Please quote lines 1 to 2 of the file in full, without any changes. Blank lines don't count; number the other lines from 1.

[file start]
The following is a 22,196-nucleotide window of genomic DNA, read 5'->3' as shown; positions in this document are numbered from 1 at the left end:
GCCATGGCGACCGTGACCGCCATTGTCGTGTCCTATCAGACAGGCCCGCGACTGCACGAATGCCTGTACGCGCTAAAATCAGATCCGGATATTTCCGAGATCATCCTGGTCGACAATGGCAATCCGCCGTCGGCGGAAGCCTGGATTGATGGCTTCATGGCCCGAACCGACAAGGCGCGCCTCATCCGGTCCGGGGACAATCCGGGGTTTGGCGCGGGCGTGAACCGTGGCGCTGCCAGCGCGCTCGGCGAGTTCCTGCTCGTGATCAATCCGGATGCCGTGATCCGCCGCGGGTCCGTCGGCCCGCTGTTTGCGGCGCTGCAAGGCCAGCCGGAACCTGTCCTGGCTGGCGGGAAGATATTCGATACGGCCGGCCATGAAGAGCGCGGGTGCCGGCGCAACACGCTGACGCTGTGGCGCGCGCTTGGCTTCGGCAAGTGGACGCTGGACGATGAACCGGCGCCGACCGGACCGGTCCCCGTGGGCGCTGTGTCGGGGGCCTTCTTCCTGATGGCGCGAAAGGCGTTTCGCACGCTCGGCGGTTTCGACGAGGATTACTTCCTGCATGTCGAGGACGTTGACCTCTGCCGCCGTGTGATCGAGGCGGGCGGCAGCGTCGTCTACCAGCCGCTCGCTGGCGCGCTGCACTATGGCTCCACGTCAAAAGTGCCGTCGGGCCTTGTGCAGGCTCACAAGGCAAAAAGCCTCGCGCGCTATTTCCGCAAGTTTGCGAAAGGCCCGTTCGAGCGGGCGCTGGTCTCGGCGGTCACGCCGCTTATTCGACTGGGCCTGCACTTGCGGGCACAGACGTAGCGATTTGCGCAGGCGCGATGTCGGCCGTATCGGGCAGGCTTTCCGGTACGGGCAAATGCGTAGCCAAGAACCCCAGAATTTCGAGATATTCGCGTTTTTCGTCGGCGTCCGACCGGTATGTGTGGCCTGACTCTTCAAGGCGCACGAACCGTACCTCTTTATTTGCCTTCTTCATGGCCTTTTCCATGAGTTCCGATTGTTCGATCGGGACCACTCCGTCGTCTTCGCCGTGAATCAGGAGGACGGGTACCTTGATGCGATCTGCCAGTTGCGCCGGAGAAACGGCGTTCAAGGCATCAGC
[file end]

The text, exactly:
The following is a 22,196-nucleotide window of genomic DNA, read 5'->3' as shown; positions in this document are numbered from 1 at the left end:
GCCATGGCGACCGTGACCGCCATTGTCGTGTCCTATCAGACAGGCCCGCGACTGCACGAATGCCTGTACGCGCTAAAATCAGATCCGGATATTTCCGAGATCATCCTGGTCGACAATGGCAATCCGCCGTCGGCGGAAGCCTGGATTGATGGCTTCATGGCCCGAACCGACAAGGCGCGCCTCATCCGGTCCGGGGACAATCCGGGGTTTGGCGCGGGCGTGAACCGTGGCGCTGCCAGCGCGCTCGGCGAGTTCCTGCTCGTGATCAATCCGGATGCCGTGATCCGCCGCGGGTCCGTCGGCCCGCTGTTTGCGGCGCTGCAAGGCCAGCCGGAACCTGTCCTGGCTGGCGGGAAGATATTCGATACGGCCGGCCATGAAGAGCGCGGGTGCCGGCGCAACACGCTGACGCTGTGGCGCGCGCTTGGCTTCGGCAAGTGGACGCTGGACGATGAACCGGCGCCGACCGGACCGGTCCCCGTGGGCGCTGTGTCGGGGGCCTTCTTCCTGATGGCGCGAAAGGCGTTTCGCACGCTCGGCGGTTTCGACGAGGATTACTTCCTGCATGTCGAGGACGTTGACCTCTGCCGCCGTGTGATCGAGGCGGGCGGCAGCGTCGTCTACCAGCCGCTCGCTGGCGCGCTGCACTATGGCTCCACGTCAAAAGTGCCGTCGGGCCTTGTGCAGGCTCACAAGGCAAAAAGCCTCGCGCGCTATTTCCGCAAGTTTGCGAAAGGCCCGTTCGAGCGGGCGCTGGTCTCGGCGGTCACGCCGCTTATTCGACTGGGCCTGCACTTGCGGGCACAGACGTAGCGATTTGCGCAGGCGCGATGTCGGCCGTATCGGGCAGGCTTTCCGGTACGGGCAAATGCGTAGCCAAGAACCCCAGAATTTCGAGATATTCGCGTTTTTCGTCGGCGTCCGACCGGTATGTGTGGCCTGACTCTTCAAGGCGCACGAACCGTACCTCTTTATTTGCCTTCTTCATGGCCTTTTCCATGAGTTCCGATTGTTCGATCGGGACCACTCCGTCGTCTTCGCCGTGAATCAGGAGGACGGGTACCTTGATGCGATCTGCCAGTTGCGCCGGAGAAACGGCGTTCAAGGCATCAGC